Just before heaven called, Mary was busy doing Mary things. She was a wonderful mother, grandmother, sister, volunteer and friend. Last October, she made a gentle exit from a miserable cancer, surrounded by loving family. Mary knew which challenges to accept; she also understood that modern medicine still had limitations.
Repeatedly, Mary shared that she had lived a good life, and if she had been 30 years younger she may have fought a different fight. Yet, she didn't give up completely and immediately. She wanted her grandsons to see her try – to know that time with them and their families was worth her efforts and struggles. Yet, her rare cancer began with a 5% survival rate and Mary knew when to maximize her remaining energy and time and cease her exhausting travels and treatments.
Mary raised two remarkable daughters, Andrea and Lisa. From her they learned hard work, creativity, a love of family and history, and how to develop their brilliant minds and warm kind hearts. They became wonderful mothers as well.
Love of family led Mary into the archives of genealogical research, from the dusty boxes of microfiche to the churches in Ireland. She even linked her Warnick ancestors to the Mayflower. Sure, the Mayflower Society is housed in Plymouth, Massachusetts (nearby to Marshfield), but Mary lived in the Portland, Oregon area. Below you'll see a brief glimpse at the rich, well-researched family genealogical tome she completed for her family, a project enriched by the interest and help of Alan and her daughter, Lisa.
When her siblings–Alan, Toni and Mike–delivered tributes at Mary's Celebration of Life last October, Alan, the youngest, illustrated how Mary watched out for her siblings as young children, just as a mother duck had watched for her ducklings in Mary's and Alan's presence earlier last year. Toni recalled Mary's gift of communication and generous sharing of written words, greetings and thoughtful remembrances. Mike relayed how Mary patiently, and with a kind authority, prodded him to write of his own travels. That shared experience was a blessing to both. Now, with a handful of holidays and celebrations behind us, I imagine many people have noticed the void in their mailboxes, as Mary had shared abundant poems, prayers, limericks and leprechauns with us. Her notes never seemed like obligatory greetings; they arrived packaged with her whimsy and love. Always her love.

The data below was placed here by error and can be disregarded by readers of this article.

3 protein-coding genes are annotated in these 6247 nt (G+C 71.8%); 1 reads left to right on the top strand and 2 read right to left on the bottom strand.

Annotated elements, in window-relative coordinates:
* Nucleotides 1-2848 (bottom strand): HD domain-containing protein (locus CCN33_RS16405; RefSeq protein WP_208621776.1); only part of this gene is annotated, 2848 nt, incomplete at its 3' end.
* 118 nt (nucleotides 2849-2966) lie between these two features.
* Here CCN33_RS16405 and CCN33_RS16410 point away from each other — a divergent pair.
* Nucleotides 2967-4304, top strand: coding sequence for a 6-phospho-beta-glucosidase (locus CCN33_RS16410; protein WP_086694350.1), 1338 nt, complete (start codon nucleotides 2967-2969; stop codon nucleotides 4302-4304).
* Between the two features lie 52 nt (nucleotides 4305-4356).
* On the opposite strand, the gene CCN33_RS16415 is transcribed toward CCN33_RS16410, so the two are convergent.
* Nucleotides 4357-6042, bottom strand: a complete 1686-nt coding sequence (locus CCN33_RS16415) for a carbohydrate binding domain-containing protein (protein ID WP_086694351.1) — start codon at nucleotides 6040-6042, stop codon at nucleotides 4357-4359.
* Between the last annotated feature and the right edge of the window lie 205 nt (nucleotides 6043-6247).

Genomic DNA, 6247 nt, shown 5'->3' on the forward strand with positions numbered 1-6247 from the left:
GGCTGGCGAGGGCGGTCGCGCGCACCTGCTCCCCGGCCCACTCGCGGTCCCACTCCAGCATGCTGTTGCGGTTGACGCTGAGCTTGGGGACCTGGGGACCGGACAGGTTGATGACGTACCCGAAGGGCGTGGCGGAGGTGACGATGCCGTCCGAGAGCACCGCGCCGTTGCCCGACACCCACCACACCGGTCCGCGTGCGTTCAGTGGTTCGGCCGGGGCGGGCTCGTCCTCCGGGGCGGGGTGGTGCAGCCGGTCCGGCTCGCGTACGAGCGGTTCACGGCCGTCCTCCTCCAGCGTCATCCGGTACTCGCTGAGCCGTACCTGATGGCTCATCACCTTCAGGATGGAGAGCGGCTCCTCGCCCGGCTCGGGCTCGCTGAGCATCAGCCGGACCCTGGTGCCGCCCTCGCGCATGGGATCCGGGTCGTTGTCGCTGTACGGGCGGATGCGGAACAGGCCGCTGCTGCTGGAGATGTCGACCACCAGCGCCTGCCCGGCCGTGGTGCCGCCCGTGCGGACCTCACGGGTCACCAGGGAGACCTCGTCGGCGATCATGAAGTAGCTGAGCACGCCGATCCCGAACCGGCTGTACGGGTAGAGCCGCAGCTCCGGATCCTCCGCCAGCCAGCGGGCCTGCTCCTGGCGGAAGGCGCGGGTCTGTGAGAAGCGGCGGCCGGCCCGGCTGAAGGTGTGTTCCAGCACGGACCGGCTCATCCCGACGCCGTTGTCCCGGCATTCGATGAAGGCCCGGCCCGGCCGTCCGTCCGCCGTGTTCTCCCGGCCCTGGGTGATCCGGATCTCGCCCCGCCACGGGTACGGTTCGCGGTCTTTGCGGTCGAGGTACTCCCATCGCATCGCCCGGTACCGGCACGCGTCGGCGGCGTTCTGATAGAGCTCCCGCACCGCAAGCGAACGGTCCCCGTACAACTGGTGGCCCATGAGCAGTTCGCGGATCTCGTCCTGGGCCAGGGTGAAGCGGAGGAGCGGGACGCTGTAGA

Whatever Mary did she did well: her crafts, her work, her parenting, her research. Her presence. Her presence exuded a beautiful, caring, calm authority. Living across country, Alan and I have enjoyed keeping connected with Mary, Toni and Mike via phone calls. During her treatments-and the ensuing sacred time-we enjoyed several conversations about the true grit of life, its challenges and blessings. Mary often added wisdom and perspective.
The first time I ventured west to meet Alan's family, including his mother, I received the most beautiful note from Mary before my pending visit. It included the sentiments that I shouldn't worry as she once did before meeting her future in-laws, and that she welcomed my visit and relationship with Alan. Yes, Mary was a wonderful mother, grandmother, sister, volunteer and friend. Like my sister, brother, cousins, current two sisters-in-law, and my two brothers-in-law, she was a wonderful family member to me. Happy Birthday, Mary, and a heartfelt thank you. We hold a great deal of love and gratitude for you. We always will.